Speaking of theatrical…. this is a picture of the evening’s first food course. The hand, supposedly is a life-sized model of the hand of Jose Andres. The ‘flower’ resting on top of it is actually a kind of raspberry paper-lace. It was made with, and tasted like, raspberries, but it had the texture of…I don’t know. A communion wafer? Except one that was shaped into a flower. Hard to really capture what it felt like to eat. At the far left of the photo you can see the edge of a box. Here’s the whole box:
The ‘earrings’ inside are not, as you would expect, made of human ears (wait, what?) but beet skins. Crispy beet skins, obviously. In the white bag between the hand and the earrings (sounds like a good first line of a murder mystery), are chicharrones—fried pig skins. The paper bag is meant to evoke the idea of street food; because if you were on the streets of Madrid at three in the morning and decided to buy some fried pig skins drizzled in honey this is how it would be served. At least, that’s what they told us. (If you decided to buy crispy beetskins at Madrid at three in the morning, they would not, however, be shaped like earrings and served in a wooden box. They’d be shaped like unicorns and served in a burlap sack. Something to keep in mind).
Another way this whole thing was like going to a show: we were forbidden to use flash photography. Even had the lighting been better, pictures don’t really do justice to the experience of eating turbot in bone marrow sauce, on a super crispy plank of turbot skin; or of trying to drink cava out of…well…this:
The liquid in the bottom is cava. The vessel itself is, we were a told, a riff on a traditional Spanish drinking implement. The goal is to make it easy to share alcohol among large numbers of people. It’s kind of awesome that the need for everybody to get drunk off not only the same liquor but the same BOTTLE of liquor seemed, to someone, so pressing that they had to create a pitcher solely dedicated to that purpose. This is why Spain would be both much more fun and much less productive a place for me to live.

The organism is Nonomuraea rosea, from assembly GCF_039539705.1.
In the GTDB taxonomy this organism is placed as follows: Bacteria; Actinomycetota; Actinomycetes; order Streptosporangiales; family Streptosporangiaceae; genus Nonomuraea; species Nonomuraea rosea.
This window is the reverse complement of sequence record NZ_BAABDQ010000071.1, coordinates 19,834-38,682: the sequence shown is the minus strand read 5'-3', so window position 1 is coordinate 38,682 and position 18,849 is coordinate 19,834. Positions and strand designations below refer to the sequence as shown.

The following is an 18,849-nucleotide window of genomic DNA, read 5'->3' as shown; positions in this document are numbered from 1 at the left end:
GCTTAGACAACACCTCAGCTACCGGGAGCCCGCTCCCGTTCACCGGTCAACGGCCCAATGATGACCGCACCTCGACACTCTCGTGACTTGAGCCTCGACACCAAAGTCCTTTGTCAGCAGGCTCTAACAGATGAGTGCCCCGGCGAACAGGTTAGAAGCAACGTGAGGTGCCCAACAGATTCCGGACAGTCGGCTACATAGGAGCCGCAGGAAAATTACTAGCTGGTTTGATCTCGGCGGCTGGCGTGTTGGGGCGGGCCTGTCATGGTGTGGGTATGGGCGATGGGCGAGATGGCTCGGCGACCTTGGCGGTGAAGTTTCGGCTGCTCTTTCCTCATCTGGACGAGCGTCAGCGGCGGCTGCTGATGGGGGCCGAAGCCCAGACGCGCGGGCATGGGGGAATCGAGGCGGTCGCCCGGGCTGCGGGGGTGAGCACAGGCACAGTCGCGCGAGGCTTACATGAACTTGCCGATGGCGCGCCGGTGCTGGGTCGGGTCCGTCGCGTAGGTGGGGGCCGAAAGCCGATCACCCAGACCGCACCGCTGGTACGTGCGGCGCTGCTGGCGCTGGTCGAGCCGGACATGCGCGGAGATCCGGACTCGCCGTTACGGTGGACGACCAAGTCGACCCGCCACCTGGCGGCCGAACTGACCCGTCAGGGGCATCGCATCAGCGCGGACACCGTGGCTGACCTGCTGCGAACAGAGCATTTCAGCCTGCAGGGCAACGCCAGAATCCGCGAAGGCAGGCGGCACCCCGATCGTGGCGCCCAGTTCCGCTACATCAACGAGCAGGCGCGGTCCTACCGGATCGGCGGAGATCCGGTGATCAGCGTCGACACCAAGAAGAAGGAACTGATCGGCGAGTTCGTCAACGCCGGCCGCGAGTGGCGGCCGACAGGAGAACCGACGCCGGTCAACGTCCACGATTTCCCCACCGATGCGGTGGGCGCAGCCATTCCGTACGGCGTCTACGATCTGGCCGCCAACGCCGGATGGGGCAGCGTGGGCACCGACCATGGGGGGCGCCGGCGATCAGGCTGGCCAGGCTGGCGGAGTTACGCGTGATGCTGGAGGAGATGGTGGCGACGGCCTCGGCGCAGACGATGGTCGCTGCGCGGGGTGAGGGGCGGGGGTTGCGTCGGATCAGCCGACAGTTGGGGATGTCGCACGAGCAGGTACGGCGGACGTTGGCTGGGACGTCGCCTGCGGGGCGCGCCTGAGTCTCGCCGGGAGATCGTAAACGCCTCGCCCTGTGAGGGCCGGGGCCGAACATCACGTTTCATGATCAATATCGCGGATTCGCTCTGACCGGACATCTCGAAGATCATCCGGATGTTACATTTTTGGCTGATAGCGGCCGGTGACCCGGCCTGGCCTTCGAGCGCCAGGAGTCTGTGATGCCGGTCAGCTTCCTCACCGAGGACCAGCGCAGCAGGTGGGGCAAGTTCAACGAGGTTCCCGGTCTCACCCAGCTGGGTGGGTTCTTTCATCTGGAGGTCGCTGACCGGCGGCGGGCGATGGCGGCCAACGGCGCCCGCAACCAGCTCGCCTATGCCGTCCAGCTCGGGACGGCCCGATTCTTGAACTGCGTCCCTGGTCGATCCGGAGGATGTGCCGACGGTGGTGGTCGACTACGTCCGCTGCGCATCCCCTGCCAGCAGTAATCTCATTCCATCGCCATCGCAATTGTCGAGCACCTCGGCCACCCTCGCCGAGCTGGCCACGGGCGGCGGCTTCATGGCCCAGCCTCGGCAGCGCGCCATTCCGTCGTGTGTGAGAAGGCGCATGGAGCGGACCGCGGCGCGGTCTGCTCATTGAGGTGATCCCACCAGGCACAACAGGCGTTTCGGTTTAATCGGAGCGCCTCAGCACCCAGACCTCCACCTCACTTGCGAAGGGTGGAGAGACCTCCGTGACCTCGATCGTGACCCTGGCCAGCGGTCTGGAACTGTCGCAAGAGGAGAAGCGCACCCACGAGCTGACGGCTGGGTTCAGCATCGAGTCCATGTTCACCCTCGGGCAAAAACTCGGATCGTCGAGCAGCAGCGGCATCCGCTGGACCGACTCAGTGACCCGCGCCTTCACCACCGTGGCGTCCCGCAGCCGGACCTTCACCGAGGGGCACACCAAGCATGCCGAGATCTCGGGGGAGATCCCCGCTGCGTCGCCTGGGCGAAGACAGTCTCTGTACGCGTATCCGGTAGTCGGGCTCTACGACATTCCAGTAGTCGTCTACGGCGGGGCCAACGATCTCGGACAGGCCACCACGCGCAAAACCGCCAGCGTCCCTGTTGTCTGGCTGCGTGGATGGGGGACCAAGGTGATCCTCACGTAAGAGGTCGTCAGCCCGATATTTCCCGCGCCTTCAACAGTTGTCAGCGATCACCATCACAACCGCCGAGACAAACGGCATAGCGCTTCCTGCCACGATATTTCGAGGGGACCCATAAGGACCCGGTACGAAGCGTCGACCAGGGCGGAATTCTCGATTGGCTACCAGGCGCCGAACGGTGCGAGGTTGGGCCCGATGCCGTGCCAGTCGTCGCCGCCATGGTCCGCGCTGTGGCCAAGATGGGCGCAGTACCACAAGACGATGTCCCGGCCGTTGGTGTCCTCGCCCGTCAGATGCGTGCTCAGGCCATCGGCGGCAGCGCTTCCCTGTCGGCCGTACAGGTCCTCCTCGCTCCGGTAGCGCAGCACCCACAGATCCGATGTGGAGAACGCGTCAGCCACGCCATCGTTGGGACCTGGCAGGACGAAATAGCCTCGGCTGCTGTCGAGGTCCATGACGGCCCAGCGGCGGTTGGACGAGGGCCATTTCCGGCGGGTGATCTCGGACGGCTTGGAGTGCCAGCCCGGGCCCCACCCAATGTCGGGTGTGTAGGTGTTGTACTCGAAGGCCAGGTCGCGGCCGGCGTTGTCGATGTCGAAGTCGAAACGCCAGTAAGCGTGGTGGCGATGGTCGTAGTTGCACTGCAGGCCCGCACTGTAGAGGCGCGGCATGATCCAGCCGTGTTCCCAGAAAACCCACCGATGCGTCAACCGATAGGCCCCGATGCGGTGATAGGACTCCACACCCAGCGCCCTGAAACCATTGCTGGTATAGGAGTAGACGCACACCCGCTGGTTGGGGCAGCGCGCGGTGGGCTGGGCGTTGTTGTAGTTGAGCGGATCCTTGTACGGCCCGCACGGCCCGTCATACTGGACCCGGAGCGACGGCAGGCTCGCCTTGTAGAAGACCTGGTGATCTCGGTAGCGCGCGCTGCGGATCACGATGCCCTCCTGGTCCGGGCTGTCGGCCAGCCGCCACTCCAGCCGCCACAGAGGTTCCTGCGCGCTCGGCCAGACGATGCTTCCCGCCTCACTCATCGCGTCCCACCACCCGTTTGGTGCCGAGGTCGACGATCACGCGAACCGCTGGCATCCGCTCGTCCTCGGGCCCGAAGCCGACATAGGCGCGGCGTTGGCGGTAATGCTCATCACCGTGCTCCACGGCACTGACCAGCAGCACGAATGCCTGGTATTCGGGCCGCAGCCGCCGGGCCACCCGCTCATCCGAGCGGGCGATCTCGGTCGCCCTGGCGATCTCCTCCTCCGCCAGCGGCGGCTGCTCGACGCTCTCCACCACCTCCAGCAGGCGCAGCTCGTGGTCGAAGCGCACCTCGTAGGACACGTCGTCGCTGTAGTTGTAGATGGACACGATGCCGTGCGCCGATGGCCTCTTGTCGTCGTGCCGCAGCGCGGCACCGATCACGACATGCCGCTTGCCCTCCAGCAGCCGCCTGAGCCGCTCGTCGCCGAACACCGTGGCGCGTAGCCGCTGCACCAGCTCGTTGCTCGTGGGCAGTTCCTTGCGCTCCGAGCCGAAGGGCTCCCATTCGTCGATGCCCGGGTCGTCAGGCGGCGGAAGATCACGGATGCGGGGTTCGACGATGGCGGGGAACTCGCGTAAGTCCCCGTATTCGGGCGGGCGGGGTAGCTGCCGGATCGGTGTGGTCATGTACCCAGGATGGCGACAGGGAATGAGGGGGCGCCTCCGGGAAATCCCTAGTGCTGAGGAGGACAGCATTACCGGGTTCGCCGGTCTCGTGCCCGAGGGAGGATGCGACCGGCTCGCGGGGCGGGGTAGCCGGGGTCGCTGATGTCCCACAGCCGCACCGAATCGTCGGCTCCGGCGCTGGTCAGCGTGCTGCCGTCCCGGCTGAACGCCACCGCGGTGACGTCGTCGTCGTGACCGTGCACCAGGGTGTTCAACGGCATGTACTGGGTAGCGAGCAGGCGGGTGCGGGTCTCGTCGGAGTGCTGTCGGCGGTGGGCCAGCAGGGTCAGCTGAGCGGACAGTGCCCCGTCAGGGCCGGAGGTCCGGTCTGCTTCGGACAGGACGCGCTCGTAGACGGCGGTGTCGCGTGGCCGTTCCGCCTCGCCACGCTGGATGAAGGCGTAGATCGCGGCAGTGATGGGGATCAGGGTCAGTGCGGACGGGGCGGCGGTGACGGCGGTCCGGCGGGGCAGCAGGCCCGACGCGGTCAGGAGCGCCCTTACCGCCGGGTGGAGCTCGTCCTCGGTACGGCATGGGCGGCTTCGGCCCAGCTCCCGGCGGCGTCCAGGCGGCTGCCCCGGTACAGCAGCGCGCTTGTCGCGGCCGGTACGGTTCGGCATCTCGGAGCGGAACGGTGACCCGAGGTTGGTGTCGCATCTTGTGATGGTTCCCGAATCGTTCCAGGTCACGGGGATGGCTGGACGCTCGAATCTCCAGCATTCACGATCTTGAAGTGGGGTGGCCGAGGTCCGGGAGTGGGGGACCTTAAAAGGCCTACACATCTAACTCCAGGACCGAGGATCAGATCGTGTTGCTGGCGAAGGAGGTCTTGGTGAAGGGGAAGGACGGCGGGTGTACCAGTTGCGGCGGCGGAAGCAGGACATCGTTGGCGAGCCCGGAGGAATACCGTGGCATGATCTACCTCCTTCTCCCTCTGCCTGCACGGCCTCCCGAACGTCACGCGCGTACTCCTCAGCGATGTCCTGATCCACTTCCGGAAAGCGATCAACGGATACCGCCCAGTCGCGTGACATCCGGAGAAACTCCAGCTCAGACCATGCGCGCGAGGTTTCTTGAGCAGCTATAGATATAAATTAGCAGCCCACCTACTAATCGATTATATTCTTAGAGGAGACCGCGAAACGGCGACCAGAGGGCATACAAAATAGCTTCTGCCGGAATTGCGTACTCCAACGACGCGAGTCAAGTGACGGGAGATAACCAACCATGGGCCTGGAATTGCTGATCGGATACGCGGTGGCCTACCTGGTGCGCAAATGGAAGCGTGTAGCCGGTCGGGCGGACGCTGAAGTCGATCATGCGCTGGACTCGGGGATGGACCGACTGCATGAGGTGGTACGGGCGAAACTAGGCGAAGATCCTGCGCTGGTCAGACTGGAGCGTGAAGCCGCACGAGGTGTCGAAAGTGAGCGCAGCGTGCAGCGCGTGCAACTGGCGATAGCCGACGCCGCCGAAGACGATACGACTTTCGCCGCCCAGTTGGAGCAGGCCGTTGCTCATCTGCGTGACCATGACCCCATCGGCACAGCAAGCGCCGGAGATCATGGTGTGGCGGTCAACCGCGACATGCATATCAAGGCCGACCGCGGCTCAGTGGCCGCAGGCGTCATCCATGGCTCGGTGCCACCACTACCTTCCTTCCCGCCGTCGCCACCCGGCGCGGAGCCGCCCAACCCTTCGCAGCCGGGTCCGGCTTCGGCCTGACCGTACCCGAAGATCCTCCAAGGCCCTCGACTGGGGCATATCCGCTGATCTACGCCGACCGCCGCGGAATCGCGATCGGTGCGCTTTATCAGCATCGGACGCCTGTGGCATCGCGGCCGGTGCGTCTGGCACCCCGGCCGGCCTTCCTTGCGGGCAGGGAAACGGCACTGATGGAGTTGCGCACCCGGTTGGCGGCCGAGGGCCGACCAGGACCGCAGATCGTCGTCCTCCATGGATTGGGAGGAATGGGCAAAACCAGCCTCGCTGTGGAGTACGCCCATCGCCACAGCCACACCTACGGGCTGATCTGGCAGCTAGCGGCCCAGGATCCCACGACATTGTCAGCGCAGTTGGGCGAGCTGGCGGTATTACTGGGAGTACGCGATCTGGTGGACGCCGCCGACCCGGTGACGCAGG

The goal, as you might surmise by looking at it, it to literally pour the alcohol down your throat without ever touching the vessel to your mouth. (For some reason this reminded of all the drinking done out of wineskins in The Sun Also Rises. Also, probably, because Hemingway had so many scenes in his novels involving earrings made of beets.)
After the sommelier gave each couple one of these pitcher things, the chef gave us a demonstration of how to use it. Then, they gave us all white napkins—in case we spilled on ourselves while drinking and needed to wipe up. (Really). There followed, then, a lacuna. And we sat, all of us, eying the cava with fear. Fear only? No--for there was also longing, there, amidst the fear. But mostly, there was fear. And then one among us, the bravest of the lot, raised the flask and poured it mouthward. And the ice was broken. And all of us did drink. And that brave soul—the first among us to face that daunting obstacle--that was my FRICKING WIFE.